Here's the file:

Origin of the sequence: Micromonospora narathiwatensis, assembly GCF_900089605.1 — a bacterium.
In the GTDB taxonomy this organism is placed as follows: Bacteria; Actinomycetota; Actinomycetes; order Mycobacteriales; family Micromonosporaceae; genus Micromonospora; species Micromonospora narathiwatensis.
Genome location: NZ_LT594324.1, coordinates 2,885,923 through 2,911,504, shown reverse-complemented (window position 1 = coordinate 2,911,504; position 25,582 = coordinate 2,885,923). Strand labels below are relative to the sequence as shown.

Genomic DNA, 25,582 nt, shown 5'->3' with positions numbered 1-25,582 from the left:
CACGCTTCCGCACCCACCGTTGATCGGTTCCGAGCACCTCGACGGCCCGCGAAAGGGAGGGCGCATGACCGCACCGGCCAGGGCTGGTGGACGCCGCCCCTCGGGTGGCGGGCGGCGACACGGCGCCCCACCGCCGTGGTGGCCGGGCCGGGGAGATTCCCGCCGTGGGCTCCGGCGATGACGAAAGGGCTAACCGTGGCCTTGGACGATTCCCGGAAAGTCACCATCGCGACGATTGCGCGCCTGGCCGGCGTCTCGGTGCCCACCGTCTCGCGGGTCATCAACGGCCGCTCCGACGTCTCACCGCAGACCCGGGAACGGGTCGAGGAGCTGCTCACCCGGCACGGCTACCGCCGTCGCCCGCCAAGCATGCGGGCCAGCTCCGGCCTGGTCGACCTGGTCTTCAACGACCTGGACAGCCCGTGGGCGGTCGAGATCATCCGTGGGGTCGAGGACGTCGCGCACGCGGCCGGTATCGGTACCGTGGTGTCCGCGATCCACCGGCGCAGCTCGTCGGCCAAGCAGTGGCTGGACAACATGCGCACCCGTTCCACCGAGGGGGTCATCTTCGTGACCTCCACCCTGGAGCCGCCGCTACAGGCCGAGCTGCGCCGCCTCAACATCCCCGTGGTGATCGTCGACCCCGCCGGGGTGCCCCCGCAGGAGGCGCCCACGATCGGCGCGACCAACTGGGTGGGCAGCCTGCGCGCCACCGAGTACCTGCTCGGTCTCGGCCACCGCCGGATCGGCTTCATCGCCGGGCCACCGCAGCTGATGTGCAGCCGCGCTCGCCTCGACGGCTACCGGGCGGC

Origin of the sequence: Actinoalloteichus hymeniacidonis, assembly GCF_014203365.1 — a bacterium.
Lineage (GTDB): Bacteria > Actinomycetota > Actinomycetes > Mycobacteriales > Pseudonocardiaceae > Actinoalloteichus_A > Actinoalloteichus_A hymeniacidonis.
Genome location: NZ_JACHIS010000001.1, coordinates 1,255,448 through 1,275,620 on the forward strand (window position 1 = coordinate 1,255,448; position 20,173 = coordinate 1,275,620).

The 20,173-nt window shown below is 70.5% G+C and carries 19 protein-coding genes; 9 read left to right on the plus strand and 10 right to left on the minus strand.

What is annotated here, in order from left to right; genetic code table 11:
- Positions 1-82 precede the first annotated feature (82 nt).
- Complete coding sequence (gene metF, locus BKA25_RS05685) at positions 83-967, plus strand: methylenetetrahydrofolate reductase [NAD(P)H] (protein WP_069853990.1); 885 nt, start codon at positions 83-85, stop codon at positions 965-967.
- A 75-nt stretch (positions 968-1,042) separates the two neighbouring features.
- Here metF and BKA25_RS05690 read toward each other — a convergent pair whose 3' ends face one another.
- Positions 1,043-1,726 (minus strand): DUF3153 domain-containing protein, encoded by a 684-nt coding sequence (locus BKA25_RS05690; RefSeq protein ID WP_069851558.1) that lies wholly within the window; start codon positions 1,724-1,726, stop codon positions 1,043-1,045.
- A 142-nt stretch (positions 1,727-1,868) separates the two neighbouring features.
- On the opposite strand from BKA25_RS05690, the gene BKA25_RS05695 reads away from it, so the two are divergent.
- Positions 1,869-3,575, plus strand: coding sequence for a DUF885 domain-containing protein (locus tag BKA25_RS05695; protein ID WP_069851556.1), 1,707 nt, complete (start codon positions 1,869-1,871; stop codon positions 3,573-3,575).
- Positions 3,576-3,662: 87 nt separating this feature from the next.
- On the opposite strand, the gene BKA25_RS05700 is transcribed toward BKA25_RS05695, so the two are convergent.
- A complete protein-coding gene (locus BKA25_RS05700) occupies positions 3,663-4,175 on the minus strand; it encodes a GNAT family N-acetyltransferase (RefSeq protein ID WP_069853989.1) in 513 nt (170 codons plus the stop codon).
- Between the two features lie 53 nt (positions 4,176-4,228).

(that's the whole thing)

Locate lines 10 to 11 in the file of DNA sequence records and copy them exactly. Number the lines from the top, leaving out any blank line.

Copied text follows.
What is annotated here, in order from left to right; genetic code table 11:
- Positions 1-82 precede the first annotated feature (82 nt).